Malik and Awadallah: Economic Fragmentation of the Arab World
At the recent CFA Institute Middle East Investment Conference, hosted in the modern economic miracle that is Dubai, Adeel Malik from the University of Oxford and Bassem Awadallah, founder and CEO of Tomoh Advisory, analysed the deep roots of the relative economic failure of the wider Arab world. Their diagnosis and proposed reform held the audience spellbound. Against the backdrop of the Arab Spring and the tragic implosion of Syria, their message held an urgency.
Their argument, based on their paper “The Economics of the Arab Spring“, is that the political economy of the Middle East and North Africa (MENA) region has allowed the centralisation of much political and economic power, leading to a weak private sector, low productivity, and anaemic intra-regional trade. Combined with a population spurt, this mix has led to high youth unemployment and the pressure for social unrest.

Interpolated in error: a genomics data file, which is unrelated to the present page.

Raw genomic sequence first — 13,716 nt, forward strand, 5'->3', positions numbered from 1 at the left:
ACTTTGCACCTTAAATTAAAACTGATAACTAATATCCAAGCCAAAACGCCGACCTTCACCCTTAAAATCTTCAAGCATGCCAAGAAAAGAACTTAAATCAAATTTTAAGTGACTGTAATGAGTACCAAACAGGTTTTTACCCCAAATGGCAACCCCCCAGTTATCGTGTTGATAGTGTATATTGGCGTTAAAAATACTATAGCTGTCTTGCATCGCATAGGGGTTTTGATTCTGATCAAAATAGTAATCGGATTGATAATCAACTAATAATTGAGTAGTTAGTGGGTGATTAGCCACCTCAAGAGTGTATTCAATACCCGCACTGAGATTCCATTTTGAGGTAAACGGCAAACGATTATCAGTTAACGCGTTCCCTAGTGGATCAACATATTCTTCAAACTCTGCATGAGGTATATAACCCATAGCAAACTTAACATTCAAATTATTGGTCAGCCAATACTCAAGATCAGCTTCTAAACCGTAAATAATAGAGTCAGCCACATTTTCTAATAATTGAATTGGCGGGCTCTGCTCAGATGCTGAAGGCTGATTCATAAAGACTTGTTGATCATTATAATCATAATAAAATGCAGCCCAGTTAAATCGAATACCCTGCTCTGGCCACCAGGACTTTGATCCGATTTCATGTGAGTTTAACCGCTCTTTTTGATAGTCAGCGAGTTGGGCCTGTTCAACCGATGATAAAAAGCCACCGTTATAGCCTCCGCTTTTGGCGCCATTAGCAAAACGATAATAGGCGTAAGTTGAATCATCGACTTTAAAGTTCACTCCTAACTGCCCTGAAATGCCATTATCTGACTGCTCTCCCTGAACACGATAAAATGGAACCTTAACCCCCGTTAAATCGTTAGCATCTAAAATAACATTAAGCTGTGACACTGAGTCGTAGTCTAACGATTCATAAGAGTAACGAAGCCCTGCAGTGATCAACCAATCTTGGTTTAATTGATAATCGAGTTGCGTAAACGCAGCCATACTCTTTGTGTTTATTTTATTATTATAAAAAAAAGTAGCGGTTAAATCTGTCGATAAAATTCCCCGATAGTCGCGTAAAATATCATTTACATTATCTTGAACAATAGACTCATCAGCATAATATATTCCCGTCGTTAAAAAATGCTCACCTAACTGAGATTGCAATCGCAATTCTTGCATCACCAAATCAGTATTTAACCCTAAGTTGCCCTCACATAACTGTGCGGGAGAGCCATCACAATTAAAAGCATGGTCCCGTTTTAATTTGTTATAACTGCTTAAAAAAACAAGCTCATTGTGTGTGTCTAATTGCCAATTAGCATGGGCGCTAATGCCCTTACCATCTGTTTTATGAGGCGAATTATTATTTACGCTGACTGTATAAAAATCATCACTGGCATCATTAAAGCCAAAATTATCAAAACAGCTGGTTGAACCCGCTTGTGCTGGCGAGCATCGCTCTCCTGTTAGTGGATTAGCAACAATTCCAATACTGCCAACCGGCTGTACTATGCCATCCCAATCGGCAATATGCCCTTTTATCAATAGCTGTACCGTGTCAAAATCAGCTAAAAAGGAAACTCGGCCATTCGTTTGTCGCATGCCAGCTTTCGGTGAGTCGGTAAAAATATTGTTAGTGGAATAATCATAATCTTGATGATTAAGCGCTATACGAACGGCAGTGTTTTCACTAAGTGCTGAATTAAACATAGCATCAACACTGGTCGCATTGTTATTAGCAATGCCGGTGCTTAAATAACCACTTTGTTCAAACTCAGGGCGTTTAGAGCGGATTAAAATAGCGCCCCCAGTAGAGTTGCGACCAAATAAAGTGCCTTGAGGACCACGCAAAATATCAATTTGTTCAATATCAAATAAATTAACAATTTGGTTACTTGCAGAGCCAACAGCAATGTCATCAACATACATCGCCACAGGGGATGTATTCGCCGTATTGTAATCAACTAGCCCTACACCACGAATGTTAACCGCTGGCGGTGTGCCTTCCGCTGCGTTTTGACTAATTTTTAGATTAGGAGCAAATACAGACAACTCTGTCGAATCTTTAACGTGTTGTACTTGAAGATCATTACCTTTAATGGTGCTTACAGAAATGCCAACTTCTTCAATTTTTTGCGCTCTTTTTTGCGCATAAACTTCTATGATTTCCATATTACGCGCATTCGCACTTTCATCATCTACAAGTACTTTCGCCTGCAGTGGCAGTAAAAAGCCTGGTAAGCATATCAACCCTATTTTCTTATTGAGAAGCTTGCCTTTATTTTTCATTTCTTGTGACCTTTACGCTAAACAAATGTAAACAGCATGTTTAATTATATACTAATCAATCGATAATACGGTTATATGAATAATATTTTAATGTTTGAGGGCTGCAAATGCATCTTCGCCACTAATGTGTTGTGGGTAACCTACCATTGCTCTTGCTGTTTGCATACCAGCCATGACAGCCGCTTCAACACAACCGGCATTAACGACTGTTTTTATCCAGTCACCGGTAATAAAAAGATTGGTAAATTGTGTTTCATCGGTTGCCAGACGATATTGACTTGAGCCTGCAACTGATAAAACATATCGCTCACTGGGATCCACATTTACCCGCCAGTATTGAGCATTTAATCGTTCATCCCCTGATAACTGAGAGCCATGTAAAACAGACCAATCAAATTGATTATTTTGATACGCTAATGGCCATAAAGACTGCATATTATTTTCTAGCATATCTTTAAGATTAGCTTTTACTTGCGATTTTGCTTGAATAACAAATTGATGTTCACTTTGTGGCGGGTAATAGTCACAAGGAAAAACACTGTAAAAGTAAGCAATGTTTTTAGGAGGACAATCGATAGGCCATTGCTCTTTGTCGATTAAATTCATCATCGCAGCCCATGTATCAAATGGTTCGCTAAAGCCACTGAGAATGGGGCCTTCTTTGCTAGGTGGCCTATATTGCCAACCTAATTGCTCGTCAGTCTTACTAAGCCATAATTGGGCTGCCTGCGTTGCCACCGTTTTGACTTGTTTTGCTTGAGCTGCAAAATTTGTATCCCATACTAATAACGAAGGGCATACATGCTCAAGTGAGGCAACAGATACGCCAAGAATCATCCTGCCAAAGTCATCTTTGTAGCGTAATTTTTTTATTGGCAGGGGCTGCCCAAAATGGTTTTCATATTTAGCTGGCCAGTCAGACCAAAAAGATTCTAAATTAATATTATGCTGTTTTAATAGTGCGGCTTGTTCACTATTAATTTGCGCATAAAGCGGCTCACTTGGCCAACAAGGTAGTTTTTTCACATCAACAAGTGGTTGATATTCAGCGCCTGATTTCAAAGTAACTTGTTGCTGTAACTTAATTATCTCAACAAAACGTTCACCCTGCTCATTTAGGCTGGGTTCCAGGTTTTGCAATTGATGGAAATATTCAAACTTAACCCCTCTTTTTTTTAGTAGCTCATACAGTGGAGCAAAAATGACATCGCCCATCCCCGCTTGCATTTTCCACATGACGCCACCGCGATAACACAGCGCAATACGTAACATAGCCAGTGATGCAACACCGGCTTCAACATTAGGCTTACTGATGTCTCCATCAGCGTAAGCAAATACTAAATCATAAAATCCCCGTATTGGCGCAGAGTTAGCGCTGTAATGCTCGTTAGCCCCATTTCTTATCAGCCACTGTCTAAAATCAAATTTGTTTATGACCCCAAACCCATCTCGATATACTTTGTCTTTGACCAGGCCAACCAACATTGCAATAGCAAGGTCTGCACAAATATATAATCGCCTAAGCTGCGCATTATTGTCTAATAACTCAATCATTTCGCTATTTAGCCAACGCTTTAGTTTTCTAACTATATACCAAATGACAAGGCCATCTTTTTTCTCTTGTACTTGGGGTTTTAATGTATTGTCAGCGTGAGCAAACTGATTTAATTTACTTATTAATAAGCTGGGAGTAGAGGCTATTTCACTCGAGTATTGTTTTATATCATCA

Malik and Awadallah believe the source of the malaise lies in the centralisation of the state, with its interests served by a strong public sector, and that the state became the “provider of first and last resort” for food, housing, utilities, and jobs. A stream of external revenues through oil, aid, or remittances funded such a structure, with little need to develop the private sector. They stated that these rents have distorted economic incentives so that returns to patronage are higher than returns to production.
While such a situation was maintained for a long time, they argued that a new factor has made it more precarious. The resources of the state are being stretched by a fast growing population. The public sector cannot create the extra jobs needed, nor provide the expected subsidies. As a result, they think the prevailing economic model is not sustainable.